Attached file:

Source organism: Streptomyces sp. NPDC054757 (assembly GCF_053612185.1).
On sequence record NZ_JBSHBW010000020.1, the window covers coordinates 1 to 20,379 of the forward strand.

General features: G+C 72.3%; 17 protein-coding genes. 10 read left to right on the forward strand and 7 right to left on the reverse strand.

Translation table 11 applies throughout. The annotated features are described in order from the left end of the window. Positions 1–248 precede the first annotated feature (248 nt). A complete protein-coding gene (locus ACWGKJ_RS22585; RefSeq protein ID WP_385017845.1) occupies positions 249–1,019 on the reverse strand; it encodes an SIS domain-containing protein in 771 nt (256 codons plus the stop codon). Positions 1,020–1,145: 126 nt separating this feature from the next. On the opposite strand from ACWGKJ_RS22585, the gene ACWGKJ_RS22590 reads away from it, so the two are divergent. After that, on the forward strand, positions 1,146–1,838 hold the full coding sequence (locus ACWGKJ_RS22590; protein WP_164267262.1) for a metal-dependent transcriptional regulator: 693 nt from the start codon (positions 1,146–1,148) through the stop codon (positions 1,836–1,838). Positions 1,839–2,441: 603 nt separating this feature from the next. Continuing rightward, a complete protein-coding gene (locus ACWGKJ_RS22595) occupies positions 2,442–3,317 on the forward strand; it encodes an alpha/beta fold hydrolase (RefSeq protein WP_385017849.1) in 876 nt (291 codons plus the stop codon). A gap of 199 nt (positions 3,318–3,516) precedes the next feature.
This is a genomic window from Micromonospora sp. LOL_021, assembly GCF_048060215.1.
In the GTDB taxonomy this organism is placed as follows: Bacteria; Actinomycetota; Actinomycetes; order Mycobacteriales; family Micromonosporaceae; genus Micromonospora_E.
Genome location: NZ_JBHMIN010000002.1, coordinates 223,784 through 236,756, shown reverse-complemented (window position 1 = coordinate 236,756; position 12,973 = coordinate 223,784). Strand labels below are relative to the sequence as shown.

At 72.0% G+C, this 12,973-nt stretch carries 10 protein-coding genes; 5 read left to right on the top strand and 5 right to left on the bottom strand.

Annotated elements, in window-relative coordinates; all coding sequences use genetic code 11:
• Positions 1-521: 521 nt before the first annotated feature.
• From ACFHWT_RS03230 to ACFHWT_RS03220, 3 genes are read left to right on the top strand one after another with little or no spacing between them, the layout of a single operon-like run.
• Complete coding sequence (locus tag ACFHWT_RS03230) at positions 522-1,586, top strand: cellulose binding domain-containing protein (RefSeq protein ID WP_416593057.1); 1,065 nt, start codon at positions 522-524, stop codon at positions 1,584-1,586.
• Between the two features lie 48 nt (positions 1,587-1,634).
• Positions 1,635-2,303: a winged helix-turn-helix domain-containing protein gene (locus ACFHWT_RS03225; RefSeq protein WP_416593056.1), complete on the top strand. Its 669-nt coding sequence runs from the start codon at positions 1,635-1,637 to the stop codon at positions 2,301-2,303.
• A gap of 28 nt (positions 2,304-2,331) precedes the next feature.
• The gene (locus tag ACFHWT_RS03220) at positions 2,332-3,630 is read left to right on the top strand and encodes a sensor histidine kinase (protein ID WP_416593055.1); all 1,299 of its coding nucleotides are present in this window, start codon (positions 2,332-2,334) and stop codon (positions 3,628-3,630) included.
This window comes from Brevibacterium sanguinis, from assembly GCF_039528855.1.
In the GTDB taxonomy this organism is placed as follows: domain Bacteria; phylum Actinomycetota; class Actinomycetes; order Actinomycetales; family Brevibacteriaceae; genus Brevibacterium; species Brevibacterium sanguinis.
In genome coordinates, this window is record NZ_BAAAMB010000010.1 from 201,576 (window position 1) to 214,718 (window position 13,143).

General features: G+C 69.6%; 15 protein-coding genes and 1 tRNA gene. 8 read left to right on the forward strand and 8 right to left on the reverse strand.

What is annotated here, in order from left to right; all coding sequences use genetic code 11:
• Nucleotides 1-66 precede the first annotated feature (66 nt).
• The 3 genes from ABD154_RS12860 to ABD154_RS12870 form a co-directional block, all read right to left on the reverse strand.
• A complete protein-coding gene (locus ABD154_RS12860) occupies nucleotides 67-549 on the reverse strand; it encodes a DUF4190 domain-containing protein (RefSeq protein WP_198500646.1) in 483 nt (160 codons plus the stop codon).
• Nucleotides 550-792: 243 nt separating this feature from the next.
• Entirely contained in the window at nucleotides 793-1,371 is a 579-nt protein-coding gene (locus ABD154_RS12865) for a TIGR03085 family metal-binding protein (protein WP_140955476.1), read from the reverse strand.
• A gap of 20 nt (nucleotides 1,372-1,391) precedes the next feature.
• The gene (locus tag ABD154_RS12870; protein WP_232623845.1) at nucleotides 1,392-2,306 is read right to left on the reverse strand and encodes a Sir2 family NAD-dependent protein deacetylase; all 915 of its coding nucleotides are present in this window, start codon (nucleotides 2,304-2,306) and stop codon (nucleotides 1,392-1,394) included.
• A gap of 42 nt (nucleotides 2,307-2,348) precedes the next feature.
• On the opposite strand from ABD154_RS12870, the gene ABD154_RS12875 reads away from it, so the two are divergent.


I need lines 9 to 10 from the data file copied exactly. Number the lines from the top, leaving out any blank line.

Annotated elements, in window-relative coordinates; all coding sequences use genetic code 11:
• Positions 1-521: 521 nt before the first annotated feature.